Case in point, the question of single-payer health care in the US. The health insurance industry and their lobbyists and defenders in Congress have done a great job poisoning the minds of many Americans against the idea of single-payer, whether on ideological or economic grounds.

Yet, many of these same Americans are getting some form of government-sponsored health care, either Medicare, Medicaid, Tricare, or health care through the Veterans Administration. So, it was striking that before the enactment of the ACA, many Tea Party protesters shouted or carried signs that read, “Keep your hands off of MY Medicare!”

What they did not know or realize, was that it wasn’t THEIR Medicare, but the government’s Medicare. They were ones receiving the benefits.

So, it struck me this morning when I read an article by Tom Lynch of the Lynch Ryan blog, Workers’ Comp Insider.com.

The article, The American Health Care Paradox: A Lot Of Money For Poor Results, compares the US health care system with the health care systems of the OECD nations (Organization for Economic Cooperation and Development).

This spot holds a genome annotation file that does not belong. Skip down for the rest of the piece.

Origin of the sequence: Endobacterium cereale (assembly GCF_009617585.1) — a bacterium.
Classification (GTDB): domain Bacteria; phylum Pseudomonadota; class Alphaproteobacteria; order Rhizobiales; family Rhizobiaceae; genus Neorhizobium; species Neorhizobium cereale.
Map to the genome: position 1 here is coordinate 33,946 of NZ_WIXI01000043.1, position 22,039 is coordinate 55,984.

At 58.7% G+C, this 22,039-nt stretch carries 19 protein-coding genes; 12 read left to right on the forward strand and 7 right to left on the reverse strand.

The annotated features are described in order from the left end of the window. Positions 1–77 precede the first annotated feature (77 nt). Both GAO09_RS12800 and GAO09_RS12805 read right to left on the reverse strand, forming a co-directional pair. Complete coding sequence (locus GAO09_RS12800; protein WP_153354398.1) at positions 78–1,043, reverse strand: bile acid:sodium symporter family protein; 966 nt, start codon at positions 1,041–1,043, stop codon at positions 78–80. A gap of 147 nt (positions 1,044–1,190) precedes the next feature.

The OECD has 35 members, of which the US is one, and was formed in Paris in 1961. They promote policies that will improve the economic and social well-being of people around the world. It also performs annual comparative analyses of issues affecting its members.

Health care is one such issue, as is life expectancy, infant mortality, obesity, and death rates from cancer, among other health care-related topics.

But regarding health care, as Tom reports, on a per capita basis, we spend 41% more on health care than our wealthy nation peers in the OECD, and 81% more than the entire OECD average.

The following graph indicates amount of public versus private funding of health care among the OECD nations, as well as the OECD average. The light blue bars indicate private funding; the dark blue bars indicate public funding.